PPC and Genop/Dei-KHE affects more than 80% of the employers in the electricity sector.

4.2 Please comment on the most recent collective agreements reached at sector level and at company level. Please address the following topics:

  • Pay and working time: level and trends relative to the national average and significant differences across subsectors of the electricity industry.

According to the latest collective employment contract between PPC and GENOP/DEI-ΚΗΕ, as regards the period 2008-2009, salary increases amounted, in total, to 14,19%, with an increase of 7% for 2008 (3,5% as of February and 3,5% as of September 2008) and of 6,5% for 2009 (3% as of February 2009 and 3,5% as of September 2009). A key provision of the contract was the payment as of 1/1/2009, apart from the increase, of 25 million EUR for lifting distortions and rationalizing special bonuses. The working hours are 8 per day, 40 per week.

At the current stage, following the announcements regarding salary and bonus cuts at the Memorandum’s provisions, no new collective contract has been signed in the corporation.

4.3. Cooperation between the social partners and government

  • Have the government started any social dialogue or social concentration in the electricity sector since 2008? Please illustrate the features and results of any such initiatives.
  • Have bipartite and/or tripartite bodies dealing with specific issues of the electricity industry been created since 2008?
  • Have there been since 2008 any joint initiatives of cooperation between social partners to influence or steer the energy policy developed by the government in your country? Or have such initiatives been taken separately by certain social partner organisations?
  • Have the social partners been involved in the making of the national action plan to reach the 2020 target, or in issues aiming to secure the supply of enough electricity?

According to the respondents, there is still no social dialogue on the proposed policies for energy with the social interlocutors. It should be pointed out, however, that wherever this was the case, the main issue of such joint ventures is to minimize the dominance of the state – owned PPC in the market.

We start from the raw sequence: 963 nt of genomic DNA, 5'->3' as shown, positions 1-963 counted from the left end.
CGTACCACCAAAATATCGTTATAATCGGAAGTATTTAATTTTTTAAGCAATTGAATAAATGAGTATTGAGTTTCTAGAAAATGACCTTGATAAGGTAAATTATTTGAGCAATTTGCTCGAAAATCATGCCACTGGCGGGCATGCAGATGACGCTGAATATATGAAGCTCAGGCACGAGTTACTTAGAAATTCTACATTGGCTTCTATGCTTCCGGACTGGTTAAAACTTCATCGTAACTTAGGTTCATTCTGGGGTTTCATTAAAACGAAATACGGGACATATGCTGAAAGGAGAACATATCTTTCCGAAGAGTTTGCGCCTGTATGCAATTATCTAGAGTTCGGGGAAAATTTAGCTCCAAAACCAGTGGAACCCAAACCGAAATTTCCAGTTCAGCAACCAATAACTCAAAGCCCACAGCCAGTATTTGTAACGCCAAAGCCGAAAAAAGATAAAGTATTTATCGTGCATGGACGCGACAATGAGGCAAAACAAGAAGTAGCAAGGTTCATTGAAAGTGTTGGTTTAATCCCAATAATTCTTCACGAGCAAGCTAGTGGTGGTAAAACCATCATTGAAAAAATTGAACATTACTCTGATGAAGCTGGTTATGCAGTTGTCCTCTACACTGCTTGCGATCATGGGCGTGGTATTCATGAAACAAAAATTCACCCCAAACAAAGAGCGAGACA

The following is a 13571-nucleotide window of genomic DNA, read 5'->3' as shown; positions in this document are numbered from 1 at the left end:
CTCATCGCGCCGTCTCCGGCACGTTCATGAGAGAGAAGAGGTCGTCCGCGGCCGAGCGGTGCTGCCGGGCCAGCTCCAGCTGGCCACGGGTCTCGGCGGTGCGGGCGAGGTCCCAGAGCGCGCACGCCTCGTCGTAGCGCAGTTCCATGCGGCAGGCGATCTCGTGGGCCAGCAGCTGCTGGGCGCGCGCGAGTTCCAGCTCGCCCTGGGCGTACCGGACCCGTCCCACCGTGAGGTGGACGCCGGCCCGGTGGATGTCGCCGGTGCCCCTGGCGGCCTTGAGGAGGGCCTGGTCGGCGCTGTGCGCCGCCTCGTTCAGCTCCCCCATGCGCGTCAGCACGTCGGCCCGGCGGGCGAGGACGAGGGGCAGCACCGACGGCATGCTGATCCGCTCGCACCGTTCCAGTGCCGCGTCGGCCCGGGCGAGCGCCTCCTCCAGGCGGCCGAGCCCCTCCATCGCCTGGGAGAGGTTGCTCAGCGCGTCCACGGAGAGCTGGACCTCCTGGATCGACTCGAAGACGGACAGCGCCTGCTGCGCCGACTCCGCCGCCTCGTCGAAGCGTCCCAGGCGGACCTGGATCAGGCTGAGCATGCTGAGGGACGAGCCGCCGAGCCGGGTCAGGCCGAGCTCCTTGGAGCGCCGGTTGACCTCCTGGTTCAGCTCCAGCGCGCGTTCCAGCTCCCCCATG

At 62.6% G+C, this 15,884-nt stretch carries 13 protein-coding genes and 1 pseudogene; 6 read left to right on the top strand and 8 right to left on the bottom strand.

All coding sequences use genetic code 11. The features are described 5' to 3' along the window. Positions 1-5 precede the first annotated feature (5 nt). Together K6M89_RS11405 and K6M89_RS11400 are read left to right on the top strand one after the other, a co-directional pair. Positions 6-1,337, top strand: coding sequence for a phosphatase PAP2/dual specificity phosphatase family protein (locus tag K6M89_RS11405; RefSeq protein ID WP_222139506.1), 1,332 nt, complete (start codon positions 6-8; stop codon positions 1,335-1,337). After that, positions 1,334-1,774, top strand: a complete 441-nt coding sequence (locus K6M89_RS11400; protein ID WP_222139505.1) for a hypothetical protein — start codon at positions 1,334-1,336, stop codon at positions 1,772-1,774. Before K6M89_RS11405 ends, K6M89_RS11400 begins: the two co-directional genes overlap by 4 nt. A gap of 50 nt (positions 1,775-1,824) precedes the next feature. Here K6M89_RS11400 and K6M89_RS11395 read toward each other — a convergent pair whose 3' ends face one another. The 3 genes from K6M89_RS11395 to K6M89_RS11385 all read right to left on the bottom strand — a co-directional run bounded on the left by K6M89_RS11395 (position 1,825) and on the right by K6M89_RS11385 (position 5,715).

4.4. Please provide information about the views of the trade unions and employer organisations on the main changes regarding employment and working conditions affecting the sector since 2008 and especially on the impact of the current crisis (for instance on employment trends, quality of jobs, working hours, wages, fixed-term employment, part-time, temporary agency work, participation in training, outsourcing, subcontracting etc.).

The collective employment contracts between PPC and the corporate syndicate have been suspended under the implementation of the Memorandum, which provides for legally based cuts imposed on salaries and bonuses and, according to the employees, for less favorable changes in employment relationships. The salaries were reduced by 35% compared to what applied until 2009 (originally by 18% in the beginning of 2010; then, an additional 17% was requested for 2011). Within the same framework, overtime work was cut, along with the journeys outside the place of employment and a series of bonuses. Fixed-term contracts were limited by 50% in 2011 and as of 2012, they will be limited by an additional 10% per year.

5. Commentary

The energy policy can undoubtedly constitute a lever of development in a time of a deep financial crisis. Especially, as labour relations and employment in industry have deteriorated in line with the ecomomic crisis in the country. The liberalization of the market, inter alia, the renewable sources of energy and energy saving, the legislative initiative for the creation of a body that will bring about the search for carbohydrates and extract in specific areas of our country, mainly on the west coast, constitute pillars of the current policy under which the government expects to attract investments and to create perspectives for development. However, it should be pointed out that the proposed energy policy generates reactions from the other side, because, according to the syndicate (GENOP/DEI-ΚΗΕ) of the largest corporation for the production and the distribution of electricity (PPC), this specific policy actually “gives away” the corporation’s lignite plants to private bodies, it doesn’t create any jobs, it doesn’t contribute to the development of the country and it is not to the benefit of consumers. The syndicate would also suggest the concession of the unused lignite reservoirs to private power producers so that they gain access to lignite-based production, so long as they invest in mines and production plants in accordance with the original decision of the EU and the Greek government.

Elena Kousta, Labour Institute of Greek General Confederation of Labour (INE/GSEE)

Page last updated: 15 November, 2012
About this document
  • ID: GR1202029Q
  • Author: Elena Kousta
  • Institution: Labour Institute of the Greek General Conferation of Labour (INE/GSEE)
  • Country: Greece
  • Language: EN
  • Publication date: 15-11-2012
  • Sector: Electrical